[PLUG-TALK] Linguistics anyone?

John Jason Jordan johnxj at gmx.com
Tue May 26 20:54:16 PDT 2020


Tomas,

What I have to say does not directly address the issues you mention.
However, you cannot even begin to work on your issues unless you know
a lot of the material that I do discuss. In other words, my information
is essential background. However, I never mention AI, nor do I discuss
programming computers to understand human language.

You mention one matter that I have long noted - human languages are
universally redundant. Consider the following sentence:

	Der Junge trägt seinen Hut.

Consider the fact that human languages are universally created to be
understood under far less than ideal conditions. If I said that
sentence to you out loud standing right in front of you your ears
would hear only about 40% of the sounds that I utter. Yet you would
understand me without a problem. How can that be?

We linguists consider our ability to understand is based on bottom-up
and top-down processing. Hearing the sounds that I utter is bottom-up
processing. But you know the language that I wrote that in, and if you
heard me say it you would guess most of the sounds that you did not
hear. Furthermore, from your knowledge of the language you might guess
the last word, Hut, from the ending on seinen, and if you only heard
'Ju' from Junge you could probably fill in the rest of the word. 

Our brains and the rest of our language apparatus evolved to deal with
the fact that sometimes our lives depend on being able to understand an
utterance that was shouted at us from too far away. You want a computer
to be able to emulate that human ability to understand. Then your
computer has to be able to understand everything about the syntax of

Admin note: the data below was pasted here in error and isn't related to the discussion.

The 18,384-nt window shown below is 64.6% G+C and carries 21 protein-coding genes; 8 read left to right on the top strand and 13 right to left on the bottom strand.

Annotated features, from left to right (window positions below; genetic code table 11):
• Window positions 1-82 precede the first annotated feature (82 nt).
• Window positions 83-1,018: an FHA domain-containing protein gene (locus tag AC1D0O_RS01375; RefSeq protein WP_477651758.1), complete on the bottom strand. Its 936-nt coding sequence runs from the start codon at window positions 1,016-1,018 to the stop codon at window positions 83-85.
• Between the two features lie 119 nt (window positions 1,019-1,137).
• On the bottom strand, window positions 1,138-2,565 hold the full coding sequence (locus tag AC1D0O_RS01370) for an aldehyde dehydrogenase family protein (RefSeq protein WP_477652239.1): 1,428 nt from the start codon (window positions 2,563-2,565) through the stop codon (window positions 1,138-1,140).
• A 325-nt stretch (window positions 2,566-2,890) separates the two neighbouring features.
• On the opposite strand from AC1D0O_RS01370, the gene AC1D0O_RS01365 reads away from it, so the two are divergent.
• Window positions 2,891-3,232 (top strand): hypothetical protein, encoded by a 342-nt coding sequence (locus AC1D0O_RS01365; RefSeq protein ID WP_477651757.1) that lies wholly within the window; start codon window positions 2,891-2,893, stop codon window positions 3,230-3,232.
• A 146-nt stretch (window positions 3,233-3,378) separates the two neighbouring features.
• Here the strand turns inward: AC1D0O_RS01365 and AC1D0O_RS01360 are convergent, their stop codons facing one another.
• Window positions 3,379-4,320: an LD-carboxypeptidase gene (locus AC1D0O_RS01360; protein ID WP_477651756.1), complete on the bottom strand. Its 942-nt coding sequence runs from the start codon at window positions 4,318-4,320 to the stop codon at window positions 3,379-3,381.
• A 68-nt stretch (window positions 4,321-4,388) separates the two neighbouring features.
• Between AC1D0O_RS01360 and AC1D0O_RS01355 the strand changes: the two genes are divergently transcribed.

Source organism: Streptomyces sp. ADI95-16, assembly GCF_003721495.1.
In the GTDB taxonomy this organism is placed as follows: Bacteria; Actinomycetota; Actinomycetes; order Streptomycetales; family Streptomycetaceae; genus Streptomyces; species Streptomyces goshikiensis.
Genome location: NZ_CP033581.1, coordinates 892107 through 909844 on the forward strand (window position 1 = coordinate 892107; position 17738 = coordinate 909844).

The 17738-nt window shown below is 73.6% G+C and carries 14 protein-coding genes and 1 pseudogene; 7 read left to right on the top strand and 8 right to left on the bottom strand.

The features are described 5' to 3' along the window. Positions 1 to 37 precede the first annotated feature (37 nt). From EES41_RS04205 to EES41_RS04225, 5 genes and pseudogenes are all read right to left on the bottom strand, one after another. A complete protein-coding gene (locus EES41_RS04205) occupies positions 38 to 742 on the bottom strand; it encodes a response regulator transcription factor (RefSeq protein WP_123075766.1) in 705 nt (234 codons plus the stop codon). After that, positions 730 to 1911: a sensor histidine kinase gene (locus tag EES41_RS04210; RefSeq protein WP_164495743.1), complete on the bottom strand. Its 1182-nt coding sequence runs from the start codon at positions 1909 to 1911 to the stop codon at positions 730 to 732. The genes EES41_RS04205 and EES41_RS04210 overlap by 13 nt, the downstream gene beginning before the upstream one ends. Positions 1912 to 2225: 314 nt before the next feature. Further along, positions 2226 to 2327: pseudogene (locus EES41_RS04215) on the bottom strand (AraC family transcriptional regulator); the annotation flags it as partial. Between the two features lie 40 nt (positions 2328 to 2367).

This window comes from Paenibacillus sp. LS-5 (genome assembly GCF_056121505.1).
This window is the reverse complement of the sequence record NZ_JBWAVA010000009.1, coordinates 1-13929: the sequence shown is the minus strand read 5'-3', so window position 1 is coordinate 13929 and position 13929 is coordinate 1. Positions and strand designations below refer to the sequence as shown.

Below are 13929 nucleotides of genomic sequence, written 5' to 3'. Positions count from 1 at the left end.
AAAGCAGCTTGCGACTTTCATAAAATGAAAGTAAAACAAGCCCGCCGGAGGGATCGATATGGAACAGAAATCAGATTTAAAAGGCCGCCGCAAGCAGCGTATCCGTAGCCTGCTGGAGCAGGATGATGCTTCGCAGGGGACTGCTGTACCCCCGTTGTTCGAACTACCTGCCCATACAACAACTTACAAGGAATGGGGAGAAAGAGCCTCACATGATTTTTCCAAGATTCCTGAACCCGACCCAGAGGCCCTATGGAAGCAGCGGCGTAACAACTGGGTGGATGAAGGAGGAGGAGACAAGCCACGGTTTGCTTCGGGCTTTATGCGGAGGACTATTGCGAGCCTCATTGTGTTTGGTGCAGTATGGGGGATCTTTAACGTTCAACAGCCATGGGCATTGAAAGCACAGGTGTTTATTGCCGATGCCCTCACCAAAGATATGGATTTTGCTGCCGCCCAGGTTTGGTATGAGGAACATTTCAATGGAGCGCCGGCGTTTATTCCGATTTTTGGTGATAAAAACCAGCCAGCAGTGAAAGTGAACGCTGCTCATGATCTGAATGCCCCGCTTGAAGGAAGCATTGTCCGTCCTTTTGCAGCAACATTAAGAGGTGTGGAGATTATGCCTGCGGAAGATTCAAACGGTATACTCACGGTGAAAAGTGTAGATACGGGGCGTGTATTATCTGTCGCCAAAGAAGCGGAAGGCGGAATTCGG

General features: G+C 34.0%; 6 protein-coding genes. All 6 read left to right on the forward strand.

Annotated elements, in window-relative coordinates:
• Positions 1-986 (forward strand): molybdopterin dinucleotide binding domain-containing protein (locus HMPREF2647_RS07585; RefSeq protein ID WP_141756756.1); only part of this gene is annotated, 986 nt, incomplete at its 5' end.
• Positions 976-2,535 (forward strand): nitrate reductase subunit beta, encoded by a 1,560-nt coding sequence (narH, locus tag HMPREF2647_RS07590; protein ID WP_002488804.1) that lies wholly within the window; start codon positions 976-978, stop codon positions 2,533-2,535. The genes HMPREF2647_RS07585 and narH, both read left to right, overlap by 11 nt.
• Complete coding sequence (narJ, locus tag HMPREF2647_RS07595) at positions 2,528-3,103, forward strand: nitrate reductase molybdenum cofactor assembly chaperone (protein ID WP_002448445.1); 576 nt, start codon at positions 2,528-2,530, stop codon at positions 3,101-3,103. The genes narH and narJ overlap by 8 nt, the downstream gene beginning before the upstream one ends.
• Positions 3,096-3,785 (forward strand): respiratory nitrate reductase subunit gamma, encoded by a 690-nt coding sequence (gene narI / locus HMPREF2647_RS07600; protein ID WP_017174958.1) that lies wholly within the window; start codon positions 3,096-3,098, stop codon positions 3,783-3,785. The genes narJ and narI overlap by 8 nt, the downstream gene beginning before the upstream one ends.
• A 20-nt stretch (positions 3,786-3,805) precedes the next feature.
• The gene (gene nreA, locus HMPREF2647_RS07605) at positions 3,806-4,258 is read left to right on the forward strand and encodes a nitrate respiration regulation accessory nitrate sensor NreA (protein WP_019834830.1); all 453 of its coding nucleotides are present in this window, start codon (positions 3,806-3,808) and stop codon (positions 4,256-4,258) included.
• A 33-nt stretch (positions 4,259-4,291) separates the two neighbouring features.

the language that you are training it to understand. Add the phonology
of the language (also massively complex), and the morphology, and I
could go on and give you a list of the topics that I cover. 

I am guessing that you want to start at the computer programming end of
your task, but you can't start there. You have to start by
understanding how human languages work. I can teach you a lot about
that part of the job; but I can't help you with the programming part.

I should also add that several years ago at PSU I ran into a young man
(early 20s) who was a dual major - computer science and linguistics.
His goal was to work on exactly the kind of thing we are discussing.
When he graduated his starting salary was six figures, and he had lots
of corporations line up wanting to hire him. You are right to be
interested in this. It is a huge field today.

But you still need to understand the rules of syntax, phonology, and so
on before you can program the computer.



On Tue, 26 May 2020 20:01:58 -0700
Tomas Kuchta <tomas.kuchta.lists at gmail.com> dijo:

>The only thing I know about linguistic is that I do not know anything
>about it.
>
>That being said, being able to rationalize what parts of language carry
>information, what kind of information and what is redundant filler,
>possibly used for error correction - is currently extremely active
>area of computer science.
>
>Reasonably modern algorithms for text comprehension throw out the
>filler stuff, convert text or speech to vectors and attempt to
>understand it.
>
>If what you do has something to say about that, it might be interesting
>topic for people interested in CS.
>
>Language design is also very interesting and still active area of CS.
>Sadly, not many languages are designed to not be ambiguous and  highly
>expressive.
>
>Just a thought,



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